17 October 2014

Knives: Sharpening angles

Personally I am an angle extremist as my main (vegetable) kitchen knife has a micro bevel of 14° (or 7 degrees per side).  Great but this time I wanted to sharpen a camping knife,  so which angle to choose?

Googling for data I get the following.  Looks good  ...  although 35° that's not much for a cleaver ... are machete in the same category as cleavers ... then I got it, these are sharpening angles, so the edges start at 24° to go up to 70° ...??? ... Welcome to the 21st century!

Second attempt and back to last century,  I took The complete guide to sharpening by Leonard Lee (1995).  I found a rather pragmatic approach:  for kitchen knives anything between 10° (5 dps) to 35° where the major aspect is finding an angle that is easy to reproduce when sharpening.
For camping knives he proposes 30° when whittling and 15° when mainly handling meat. I am not sure I agree there as I expect that when cutting meat from bones there is more strain on the edge. And a blade that doesn't 'bite' the bone too easily is more comfortable.

Looking at factory angles
Morakniv  knives do talk about angles, they are not in microbevels and propose 23° (12 dps) and 27° (14 dps) for their heavier 3.2mm (1/8") thick bushcraft knives that need to withstand batoning.  It is surprising they go to the American bushcraft market with anything thinner than 1/4". They are probably more hard headed traditionalists than marketeers.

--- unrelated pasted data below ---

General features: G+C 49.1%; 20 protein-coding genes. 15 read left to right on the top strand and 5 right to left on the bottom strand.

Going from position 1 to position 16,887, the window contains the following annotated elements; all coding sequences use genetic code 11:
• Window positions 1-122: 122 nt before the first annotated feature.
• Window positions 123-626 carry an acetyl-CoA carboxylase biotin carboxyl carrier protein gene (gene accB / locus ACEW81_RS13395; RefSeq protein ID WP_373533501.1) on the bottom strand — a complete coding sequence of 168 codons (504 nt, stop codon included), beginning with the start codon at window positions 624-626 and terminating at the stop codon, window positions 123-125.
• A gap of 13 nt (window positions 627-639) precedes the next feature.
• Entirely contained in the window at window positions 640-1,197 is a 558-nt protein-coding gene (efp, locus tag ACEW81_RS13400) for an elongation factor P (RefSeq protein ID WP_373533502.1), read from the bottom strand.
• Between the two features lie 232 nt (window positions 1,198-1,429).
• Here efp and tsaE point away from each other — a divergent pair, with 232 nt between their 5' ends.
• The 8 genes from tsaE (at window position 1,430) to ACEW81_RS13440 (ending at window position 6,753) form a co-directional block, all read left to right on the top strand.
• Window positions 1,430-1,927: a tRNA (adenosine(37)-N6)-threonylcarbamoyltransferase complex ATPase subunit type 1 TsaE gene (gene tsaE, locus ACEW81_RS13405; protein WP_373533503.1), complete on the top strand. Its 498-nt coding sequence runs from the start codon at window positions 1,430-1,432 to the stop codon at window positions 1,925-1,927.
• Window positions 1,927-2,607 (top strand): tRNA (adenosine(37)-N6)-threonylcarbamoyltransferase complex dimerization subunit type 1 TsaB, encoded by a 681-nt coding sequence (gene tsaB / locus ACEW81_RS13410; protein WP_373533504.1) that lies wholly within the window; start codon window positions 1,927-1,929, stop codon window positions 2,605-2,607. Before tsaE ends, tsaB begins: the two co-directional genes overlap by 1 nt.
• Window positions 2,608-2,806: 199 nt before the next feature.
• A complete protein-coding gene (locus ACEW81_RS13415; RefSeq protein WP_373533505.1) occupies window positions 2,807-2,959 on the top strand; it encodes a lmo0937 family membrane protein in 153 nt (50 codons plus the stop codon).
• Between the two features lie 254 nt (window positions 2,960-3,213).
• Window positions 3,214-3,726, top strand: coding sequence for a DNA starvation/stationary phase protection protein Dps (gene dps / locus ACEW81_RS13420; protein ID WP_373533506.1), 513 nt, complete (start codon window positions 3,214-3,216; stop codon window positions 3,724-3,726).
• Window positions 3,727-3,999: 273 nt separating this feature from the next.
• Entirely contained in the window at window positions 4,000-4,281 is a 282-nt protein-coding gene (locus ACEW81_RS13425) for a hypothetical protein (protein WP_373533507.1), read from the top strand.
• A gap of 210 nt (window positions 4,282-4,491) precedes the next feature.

Opinel knives, I couldn't find anything on their site.  Someone talked about 25° as recommended by them,  a sharpening angle so that's 25 dps.  It sounded so ... 21st century that I checked.  It's true, the picture shows the main reflection from the convex blade, but at 25° there is the reflection of the micro bevel.
For the old Opinel blades I can't see the factory edge anymore, but remembering the ease at wich they dented I guess 10° (5dps),  the blades were not yet convex then.

Now why do I think 50° (25 dps) is excessive.  When looking at plane blades I see angles of  25-35° used with the blade off center, that is not in cut but rather a scraping movement and regularly slammed with great force (6# of plane and the guy behind pushing with his two hands) against knots that represent a localized high resistance point. Apart from chopping bones there are few situations worse than that.

On youtube I found Canadian Cliff Stamp talking about Edge retention as a function of micro-bevel angle
and offering new perspectives on optimal angles.  He's someone who seem to spend his free time sharpening and cutting truckloads of wood, cardboard, rope and old carpets to assess his sharpening. This delivers interesting work and results.
What he says is that edge retention increases with smaller angles up to some usage-user dependent tipping point. On the graphic 13 dps does 4 times better than 25 dps.  I guess that the graphic stops at 13 dps because he uses a Wicked Edge sharpening gig to set precise angles. Thus losing the ability to go for low angles, the jig being a 21st century product and all that. The Wicked Edge minimum of 13 dps is a lot more than the Leonard Lee lower limit of 5 dps.
The reason behind the improvement are twofold:  low angles cut with less strain so less wear and they offer more 'meat' before the edge becomes too blunt.

So the micro bevel for the camping knife? Whatever I want,  maybe 30° (15 dps) to follow Leonard Lee, probably less.

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